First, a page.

o Stephenson 2007 [116]: The study is focused on the transfer of electrons between particles having different: sizes, materials and contact resistances of carbon additive;
o Stewart 2008 [117]: The different results associated to the salt activity between the concentrated solution and dilute solutions are compared;
o Nyman 2010 [73]: A The current load profile “EUCAR” is simulated for NCA cells;
The new electrochemical models are likely to consider: thermal balance, side reactions and solid mechanics. In additions, as the computational power increases, the dimensions of the geometry increase from 1D to 3D or considering a real electrode scanned with the tomography. Consequently, the number of parameters required are increasing but many of them are still not accurately measured. In fact, most these studies and models uses the fitting over many parameters. However, as the number parameters increases if they are poorly measured, they can be compensated with additional terms obtained from the fitting. In conclusion, it is not guaranteed that the fitted parameters are physically consistent. This reflect the conclusions previously discussed by Hemery 2013 in his Ph.D. manuscript [118]. Thus, as the mathematical complexity increases the battery voltage is simulated more precisely but is not assured that the other variables are correct such as the gradients of concentrations [119]. The aim of this work is to simplify as much as possible the Newman’s model without losing its physical nature in order to understand meaning of each parameter and their role in the overall system.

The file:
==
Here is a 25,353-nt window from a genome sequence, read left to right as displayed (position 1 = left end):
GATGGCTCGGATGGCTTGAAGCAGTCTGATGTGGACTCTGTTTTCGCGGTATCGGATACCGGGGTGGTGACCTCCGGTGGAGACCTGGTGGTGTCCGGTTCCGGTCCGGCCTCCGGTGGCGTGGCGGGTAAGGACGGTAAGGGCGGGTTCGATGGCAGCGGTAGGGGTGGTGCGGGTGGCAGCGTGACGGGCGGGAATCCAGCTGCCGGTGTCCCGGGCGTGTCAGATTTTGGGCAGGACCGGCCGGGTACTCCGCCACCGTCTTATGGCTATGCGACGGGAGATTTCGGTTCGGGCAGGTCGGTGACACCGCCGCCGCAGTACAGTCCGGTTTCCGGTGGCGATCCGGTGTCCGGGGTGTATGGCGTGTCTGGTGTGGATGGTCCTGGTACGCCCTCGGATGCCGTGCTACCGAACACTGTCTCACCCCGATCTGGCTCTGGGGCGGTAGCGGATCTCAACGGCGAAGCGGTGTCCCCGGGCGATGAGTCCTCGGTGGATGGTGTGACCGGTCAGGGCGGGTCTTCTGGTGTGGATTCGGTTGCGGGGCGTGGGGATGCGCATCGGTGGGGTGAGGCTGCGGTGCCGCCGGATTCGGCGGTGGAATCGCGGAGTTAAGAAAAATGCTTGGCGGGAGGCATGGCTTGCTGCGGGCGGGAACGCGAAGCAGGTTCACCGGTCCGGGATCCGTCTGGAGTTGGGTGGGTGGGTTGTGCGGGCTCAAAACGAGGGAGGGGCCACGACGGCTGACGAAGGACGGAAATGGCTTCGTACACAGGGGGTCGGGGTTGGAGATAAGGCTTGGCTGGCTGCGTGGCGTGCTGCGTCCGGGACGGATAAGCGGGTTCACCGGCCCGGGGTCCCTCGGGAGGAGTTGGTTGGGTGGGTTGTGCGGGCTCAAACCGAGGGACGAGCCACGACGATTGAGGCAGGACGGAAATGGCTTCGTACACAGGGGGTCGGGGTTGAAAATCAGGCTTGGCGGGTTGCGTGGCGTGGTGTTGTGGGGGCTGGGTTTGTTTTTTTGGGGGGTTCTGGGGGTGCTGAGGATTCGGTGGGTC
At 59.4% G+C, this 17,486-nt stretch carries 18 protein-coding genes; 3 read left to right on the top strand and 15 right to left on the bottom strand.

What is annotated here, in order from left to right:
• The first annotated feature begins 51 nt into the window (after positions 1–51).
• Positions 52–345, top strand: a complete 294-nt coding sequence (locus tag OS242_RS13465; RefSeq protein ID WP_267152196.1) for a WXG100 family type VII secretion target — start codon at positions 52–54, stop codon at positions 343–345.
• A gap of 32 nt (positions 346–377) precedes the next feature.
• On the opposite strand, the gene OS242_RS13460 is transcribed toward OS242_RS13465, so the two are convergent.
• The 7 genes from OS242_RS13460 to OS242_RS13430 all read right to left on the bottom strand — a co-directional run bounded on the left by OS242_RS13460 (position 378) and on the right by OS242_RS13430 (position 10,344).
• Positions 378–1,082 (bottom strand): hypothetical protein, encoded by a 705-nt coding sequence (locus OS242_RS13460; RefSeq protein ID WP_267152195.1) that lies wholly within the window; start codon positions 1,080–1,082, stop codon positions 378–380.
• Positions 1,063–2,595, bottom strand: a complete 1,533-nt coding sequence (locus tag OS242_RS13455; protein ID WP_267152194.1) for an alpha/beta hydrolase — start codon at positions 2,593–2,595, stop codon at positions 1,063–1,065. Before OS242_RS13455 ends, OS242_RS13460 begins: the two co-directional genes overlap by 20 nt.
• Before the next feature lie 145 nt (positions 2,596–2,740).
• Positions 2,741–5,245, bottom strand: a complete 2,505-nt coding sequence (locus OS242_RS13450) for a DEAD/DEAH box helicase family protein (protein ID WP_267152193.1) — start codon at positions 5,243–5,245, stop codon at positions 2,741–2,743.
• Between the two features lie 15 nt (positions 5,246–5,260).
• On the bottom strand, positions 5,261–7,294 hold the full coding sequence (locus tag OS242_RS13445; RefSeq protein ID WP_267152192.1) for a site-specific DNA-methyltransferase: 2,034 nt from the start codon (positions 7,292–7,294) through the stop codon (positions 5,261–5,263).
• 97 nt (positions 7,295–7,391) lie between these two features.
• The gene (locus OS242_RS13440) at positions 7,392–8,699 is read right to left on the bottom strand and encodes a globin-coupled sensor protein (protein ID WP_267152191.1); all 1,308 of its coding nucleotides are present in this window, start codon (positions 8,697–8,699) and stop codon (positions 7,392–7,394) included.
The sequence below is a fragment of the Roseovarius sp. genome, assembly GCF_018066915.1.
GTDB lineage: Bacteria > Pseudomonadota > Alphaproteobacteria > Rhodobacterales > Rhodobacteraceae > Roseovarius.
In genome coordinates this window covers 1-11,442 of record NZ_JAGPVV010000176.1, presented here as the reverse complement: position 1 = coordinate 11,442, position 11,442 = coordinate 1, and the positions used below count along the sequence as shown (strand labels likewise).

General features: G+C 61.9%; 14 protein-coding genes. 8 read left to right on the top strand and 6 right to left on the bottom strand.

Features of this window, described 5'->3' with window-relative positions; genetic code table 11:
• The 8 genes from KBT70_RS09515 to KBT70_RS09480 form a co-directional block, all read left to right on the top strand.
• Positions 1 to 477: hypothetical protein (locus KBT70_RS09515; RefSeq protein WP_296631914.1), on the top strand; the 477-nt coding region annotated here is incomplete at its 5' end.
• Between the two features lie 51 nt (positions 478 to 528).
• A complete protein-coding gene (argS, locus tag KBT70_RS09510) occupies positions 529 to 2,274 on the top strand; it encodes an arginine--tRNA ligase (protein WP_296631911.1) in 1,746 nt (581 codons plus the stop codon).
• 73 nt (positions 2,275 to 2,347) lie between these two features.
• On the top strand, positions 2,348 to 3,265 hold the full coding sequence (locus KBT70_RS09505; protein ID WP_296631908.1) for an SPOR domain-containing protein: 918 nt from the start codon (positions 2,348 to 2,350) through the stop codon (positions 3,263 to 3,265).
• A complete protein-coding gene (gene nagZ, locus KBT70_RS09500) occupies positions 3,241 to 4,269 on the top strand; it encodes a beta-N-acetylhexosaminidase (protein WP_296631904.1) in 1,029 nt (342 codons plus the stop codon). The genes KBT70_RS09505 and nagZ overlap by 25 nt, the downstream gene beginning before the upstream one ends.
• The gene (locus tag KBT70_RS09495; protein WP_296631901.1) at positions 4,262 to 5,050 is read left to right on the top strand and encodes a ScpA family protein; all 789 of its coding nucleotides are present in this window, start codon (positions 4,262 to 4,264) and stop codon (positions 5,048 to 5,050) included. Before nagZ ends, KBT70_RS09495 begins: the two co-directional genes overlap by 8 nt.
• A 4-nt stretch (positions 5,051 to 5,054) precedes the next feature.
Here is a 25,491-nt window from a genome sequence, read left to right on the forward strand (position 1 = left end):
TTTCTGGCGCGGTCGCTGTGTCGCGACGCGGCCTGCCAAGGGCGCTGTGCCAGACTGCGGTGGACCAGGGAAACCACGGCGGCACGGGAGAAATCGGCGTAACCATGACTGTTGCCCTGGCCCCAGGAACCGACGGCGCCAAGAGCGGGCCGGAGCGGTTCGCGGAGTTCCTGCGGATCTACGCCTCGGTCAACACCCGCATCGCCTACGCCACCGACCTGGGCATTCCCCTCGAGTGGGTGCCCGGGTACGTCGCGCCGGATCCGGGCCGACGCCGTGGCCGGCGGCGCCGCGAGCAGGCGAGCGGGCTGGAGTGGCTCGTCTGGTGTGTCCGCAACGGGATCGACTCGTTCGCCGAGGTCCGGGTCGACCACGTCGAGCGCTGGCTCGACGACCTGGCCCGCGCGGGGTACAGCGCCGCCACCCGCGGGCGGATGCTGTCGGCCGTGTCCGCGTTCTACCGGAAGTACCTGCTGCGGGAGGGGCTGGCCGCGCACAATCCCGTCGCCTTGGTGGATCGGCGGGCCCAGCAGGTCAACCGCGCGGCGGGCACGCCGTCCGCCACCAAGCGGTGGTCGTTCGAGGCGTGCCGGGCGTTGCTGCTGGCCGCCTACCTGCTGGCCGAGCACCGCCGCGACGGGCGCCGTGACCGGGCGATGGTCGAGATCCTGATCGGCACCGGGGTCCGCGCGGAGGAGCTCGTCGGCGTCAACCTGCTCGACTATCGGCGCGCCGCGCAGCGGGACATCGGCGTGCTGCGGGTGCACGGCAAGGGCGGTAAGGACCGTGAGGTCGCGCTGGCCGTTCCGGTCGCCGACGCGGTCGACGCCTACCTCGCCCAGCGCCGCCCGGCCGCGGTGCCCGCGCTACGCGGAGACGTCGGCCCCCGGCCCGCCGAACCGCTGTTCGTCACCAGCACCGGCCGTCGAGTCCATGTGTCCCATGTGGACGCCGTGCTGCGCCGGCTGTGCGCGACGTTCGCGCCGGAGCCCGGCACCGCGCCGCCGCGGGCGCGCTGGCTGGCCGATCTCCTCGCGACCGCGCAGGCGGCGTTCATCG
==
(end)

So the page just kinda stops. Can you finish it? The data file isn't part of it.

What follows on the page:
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Tests and simulations

In the literature, the majority of real EVs driving cycles are simulated with equivalent electrical circuits or simplified physical models (i.e. ODE instead of PDE) [49], [120]. In fact, a real driving profile contains charges (during the regenerative brake) and pulse-rest periods (acceleration). Thus, the thermal fluxes generated can be consistent and the values of the parameters used in the Newman’s model are not constant. For this reason, more than 25 parameters must be measured for each cell. Another difficulty is to deal with a non-accurate estimation of the state of charge (SOC). In fact, the most common estimator is based on the coulomb counting method (affected by measurement errors due to current sensor and integrations errors) that are amplified when it is applied to dynamic current profiles.
However, the diffusion of Newman’s based models are rapidly rising in recent years, but they still represent a minority [73], [121]–[123].